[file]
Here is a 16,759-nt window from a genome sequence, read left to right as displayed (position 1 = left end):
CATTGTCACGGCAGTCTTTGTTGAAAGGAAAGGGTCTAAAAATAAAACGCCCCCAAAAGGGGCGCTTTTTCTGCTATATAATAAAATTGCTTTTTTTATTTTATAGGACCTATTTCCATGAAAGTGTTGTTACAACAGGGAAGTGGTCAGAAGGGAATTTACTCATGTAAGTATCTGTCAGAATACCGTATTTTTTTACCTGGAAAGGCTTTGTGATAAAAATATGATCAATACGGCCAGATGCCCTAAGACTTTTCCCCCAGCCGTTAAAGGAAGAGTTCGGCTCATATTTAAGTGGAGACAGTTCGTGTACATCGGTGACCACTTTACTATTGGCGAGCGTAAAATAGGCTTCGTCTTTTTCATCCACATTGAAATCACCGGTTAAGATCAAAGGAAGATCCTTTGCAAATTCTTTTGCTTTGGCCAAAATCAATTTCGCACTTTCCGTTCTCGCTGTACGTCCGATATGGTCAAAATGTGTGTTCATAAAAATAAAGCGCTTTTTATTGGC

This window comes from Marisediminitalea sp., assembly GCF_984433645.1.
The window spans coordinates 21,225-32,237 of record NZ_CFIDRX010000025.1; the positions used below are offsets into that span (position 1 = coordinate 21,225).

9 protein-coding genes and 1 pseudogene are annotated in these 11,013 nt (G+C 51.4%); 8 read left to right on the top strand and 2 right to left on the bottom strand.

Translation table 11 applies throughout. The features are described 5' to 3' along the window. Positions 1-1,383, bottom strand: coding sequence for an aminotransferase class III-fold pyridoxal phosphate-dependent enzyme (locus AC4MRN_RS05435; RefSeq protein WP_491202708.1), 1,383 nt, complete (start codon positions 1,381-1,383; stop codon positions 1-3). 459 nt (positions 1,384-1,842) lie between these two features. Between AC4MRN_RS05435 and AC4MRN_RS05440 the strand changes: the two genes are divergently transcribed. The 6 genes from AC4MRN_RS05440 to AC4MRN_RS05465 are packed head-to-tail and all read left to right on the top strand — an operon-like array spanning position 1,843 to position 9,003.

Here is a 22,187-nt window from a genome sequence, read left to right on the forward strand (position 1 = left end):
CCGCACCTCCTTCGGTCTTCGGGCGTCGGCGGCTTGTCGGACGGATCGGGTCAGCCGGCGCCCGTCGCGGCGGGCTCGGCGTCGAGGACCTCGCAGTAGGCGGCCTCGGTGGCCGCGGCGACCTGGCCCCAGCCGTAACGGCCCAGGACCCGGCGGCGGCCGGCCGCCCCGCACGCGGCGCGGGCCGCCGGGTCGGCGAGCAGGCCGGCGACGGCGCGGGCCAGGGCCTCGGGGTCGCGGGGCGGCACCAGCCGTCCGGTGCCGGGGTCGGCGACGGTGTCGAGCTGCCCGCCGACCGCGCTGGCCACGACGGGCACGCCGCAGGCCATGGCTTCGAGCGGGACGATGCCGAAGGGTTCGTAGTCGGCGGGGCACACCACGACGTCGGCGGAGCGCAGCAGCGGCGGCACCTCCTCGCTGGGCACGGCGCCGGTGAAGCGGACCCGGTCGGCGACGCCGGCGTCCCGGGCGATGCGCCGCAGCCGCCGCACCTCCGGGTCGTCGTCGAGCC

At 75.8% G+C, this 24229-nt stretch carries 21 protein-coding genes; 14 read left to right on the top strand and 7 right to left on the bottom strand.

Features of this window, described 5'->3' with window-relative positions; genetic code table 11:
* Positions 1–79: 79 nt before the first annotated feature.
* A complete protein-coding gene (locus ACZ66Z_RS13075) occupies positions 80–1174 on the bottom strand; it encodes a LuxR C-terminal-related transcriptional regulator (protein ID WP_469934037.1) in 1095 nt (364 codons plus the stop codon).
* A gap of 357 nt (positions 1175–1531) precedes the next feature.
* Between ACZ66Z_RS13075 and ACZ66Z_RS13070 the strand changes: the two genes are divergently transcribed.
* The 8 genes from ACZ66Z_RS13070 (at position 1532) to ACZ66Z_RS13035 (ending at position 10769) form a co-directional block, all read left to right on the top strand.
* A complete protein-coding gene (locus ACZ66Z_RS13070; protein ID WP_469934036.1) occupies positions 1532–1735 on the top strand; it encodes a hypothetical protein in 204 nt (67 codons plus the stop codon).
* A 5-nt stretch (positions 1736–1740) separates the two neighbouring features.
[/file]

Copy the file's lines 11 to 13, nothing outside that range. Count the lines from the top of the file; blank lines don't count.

* Positions 1–79: 79 nt before the first annotated feature.
* A complete protein-coding gene (locus ACZ66Z_RS13075) occupies positions 80–1174 on the bottom strand; it encodes a LuxR C-terminal-related transcriptional regulator (protein ID WP_469934037.1) in 1095 nt (364 codons plus the stop codon).
* A gap of 357 nt (positions 1175–1531) precedes the next feature.